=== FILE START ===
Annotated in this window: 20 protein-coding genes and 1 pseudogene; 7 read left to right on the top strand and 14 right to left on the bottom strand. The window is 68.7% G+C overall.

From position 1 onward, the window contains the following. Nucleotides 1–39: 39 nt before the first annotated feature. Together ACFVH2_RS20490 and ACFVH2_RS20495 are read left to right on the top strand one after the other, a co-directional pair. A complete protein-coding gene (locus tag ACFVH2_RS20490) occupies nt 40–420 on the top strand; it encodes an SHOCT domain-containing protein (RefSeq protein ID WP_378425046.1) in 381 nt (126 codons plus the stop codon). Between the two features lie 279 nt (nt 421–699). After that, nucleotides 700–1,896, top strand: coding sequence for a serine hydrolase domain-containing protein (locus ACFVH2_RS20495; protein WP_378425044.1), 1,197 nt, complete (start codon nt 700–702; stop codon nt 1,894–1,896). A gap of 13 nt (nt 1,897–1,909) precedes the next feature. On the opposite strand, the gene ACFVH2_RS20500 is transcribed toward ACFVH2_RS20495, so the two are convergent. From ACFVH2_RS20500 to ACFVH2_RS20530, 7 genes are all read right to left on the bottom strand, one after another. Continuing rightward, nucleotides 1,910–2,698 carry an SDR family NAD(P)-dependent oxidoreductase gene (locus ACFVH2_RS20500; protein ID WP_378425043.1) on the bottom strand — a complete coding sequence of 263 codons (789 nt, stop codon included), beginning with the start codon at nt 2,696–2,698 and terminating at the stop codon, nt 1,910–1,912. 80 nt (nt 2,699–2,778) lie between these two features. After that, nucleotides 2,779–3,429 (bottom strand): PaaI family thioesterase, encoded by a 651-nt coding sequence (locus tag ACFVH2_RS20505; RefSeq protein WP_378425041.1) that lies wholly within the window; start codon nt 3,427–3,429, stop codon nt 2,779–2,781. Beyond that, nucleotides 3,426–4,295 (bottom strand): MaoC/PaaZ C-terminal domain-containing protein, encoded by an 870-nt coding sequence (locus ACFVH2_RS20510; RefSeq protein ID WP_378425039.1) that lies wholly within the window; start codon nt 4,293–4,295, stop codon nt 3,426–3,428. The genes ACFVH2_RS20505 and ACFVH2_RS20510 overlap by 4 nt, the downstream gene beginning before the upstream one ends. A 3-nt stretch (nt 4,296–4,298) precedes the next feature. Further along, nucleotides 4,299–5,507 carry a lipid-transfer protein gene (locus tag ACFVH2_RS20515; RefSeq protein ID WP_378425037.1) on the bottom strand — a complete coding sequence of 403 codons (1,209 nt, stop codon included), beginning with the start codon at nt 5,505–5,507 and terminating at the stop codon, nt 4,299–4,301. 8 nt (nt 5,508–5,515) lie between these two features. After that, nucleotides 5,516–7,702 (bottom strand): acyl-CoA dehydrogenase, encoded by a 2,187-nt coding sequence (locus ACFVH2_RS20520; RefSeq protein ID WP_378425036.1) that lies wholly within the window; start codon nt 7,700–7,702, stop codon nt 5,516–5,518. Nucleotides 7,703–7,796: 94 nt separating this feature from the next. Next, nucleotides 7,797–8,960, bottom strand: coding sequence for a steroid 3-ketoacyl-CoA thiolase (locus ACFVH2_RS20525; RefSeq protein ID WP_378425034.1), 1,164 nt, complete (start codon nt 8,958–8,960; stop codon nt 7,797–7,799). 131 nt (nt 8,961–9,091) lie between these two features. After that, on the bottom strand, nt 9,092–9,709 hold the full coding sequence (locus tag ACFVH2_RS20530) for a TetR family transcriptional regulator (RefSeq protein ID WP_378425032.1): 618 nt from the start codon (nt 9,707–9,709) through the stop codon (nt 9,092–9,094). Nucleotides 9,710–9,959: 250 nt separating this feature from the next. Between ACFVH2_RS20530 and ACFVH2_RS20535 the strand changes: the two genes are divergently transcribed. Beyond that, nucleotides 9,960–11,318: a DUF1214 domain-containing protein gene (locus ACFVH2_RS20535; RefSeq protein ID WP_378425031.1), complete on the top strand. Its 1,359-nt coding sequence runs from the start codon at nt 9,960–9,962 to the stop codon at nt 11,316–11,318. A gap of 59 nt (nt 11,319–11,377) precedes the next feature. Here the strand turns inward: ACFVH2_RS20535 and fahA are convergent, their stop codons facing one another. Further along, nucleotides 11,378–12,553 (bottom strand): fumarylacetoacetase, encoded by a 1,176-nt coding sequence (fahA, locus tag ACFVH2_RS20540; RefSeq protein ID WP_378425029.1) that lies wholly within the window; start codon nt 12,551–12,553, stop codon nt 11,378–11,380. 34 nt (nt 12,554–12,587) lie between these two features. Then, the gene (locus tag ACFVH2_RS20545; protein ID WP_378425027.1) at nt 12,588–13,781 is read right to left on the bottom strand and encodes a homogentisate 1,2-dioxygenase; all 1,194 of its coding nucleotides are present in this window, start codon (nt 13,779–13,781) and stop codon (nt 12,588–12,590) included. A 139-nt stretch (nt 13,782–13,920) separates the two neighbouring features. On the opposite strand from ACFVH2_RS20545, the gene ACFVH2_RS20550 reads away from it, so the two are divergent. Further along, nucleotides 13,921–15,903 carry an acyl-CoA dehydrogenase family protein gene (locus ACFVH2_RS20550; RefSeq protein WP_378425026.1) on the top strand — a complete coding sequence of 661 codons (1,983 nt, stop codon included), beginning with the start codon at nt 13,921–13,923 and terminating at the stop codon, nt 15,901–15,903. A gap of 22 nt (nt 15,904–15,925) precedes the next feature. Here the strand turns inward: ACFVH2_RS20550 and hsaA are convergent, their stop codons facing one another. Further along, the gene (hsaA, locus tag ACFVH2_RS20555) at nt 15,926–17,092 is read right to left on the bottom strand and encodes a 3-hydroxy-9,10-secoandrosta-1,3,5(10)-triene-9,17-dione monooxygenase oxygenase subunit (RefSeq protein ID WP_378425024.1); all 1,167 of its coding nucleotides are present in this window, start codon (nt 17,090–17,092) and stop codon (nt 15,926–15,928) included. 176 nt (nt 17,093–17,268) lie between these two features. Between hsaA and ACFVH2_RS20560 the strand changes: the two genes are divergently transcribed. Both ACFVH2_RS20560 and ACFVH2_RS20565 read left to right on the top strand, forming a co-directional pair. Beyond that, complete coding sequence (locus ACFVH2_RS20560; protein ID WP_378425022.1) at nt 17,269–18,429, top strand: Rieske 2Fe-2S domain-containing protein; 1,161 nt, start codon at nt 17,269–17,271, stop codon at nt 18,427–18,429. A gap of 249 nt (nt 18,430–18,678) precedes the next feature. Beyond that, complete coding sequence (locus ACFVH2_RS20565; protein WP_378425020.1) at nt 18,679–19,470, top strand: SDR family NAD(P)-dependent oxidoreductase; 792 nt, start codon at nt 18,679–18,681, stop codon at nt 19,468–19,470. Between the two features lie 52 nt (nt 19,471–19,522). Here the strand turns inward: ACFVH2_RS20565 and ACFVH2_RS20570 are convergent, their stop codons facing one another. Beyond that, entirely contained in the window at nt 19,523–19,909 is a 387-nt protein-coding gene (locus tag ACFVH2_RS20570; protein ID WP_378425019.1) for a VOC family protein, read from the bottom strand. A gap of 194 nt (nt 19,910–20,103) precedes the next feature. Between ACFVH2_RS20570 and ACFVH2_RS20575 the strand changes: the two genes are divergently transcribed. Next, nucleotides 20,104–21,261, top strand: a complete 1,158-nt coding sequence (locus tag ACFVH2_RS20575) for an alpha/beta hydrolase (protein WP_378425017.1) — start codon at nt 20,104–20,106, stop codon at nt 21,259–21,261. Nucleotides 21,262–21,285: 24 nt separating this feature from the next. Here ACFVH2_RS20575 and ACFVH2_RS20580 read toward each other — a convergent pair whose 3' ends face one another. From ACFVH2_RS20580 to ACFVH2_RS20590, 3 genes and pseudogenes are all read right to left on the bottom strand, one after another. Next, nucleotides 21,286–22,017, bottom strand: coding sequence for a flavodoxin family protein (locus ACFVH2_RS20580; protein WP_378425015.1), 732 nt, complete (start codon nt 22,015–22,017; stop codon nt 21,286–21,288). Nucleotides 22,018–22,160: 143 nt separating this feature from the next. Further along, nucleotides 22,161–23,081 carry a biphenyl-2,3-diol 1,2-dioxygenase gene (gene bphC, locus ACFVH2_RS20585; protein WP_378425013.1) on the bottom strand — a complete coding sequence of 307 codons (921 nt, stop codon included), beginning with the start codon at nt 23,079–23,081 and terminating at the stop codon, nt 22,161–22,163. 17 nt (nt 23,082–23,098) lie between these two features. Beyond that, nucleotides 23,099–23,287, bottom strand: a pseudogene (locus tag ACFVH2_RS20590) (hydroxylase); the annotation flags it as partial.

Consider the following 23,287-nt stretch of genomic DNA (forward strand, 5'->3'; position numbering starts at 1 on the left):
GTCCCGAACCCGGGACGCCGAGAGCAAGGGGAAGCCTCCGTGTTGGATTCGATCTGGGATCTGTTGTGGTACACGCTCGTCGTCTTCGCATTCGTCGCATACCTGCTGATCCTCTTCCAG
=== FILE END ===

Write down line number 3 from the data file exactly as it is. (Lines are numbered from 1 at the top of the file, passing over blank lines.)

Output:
Consider the following 23,287-nt stretch of genomic DNA (forward strand, 5'->3'; position numbering starts at 1 on the left):